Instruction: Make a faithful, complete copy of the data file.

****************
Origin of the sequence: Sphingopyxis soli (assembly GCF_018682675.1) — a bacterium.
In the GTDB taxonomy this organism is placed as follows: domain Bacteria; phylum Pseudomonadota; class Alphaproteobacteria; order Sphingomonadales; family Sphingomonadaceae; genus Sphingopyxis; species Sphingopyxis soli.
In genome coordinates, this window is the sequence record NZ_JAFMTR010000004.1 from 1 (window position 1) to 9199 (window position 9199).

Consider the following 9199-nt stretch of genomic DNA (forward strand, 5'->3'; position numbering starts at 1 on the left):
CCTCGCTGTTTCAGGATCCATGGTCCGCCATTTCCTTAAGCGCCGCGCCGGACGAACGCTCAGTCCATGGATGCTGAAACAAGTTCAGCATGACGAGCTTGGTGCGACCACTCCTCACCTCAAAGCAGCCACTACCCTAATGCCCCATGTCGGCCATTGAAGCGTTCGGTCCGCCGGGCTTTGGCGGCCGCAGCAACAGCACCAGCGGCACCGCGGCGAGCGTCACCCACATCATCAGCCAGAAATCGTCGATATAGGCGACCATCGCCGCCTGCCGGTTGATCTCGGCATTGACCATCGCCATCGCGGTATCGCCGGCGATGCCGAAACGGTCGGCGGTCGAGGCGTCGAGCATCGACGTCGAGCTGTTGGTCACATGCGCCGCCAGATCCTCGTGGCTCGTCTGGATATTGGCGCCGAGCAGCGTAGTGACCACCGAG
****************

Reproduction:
Origin of the sequence: Sphingopyxis soli (assembly GCF_018682675.1) — a bacterium.
In the GTDB taxonomy this organism is placed as follows: domain Bacteria; phylum Pseudomonadota; class Alphaproteobacteria; order Sphingomonadales; family Sphingomonadaceae; genus Sphingopyxis; species Sphingopyxis soli.
In genome coordinates, this window is the sequence record NZ_JAFMTR010000004.1 from 1 (window position 1) to 9199 (window position 9199).

Consider the following 9199-nt stretch of genomic DNA (forward strand, 5'->3'; position numbering starts at 1 on the left):
CCTCGCTGTTTCAGGATCCATGGTCCGCCATTTCCTTAAGCGCCGCGCCGGACGAACGCTCAGTCCATGGATGCTGAAACAAGTTCAGCATGACGAGCTTGGTGCGACCACTCCTCACCTCAAAGCAGCCACTACCCTAATGCCCCATGTCGGCCATTGAAGCGTTCGGTCCGCCGGGCTTTGGCGGCCGCAGCAACAGCACCAGCGGCACCGCGGCGAGCGTCACCCACATCATCAGCCAGAAATCGTCGATATAGGCGACCATCGCCGCCTGCCGGTTGATCTCGGCATTGACCATCGCCATCGCGGTATCGCCGGCGATGCCGAAACGGTCGGCGGTCGAGGCGTCGAGCATCGACGTCGAGCTGTTGGTCACATGCGCCGCCAGATCCTCGTGGCTCGTCTGGATATTGGCGCCGAGCAGCGTAGTGACCACCGAG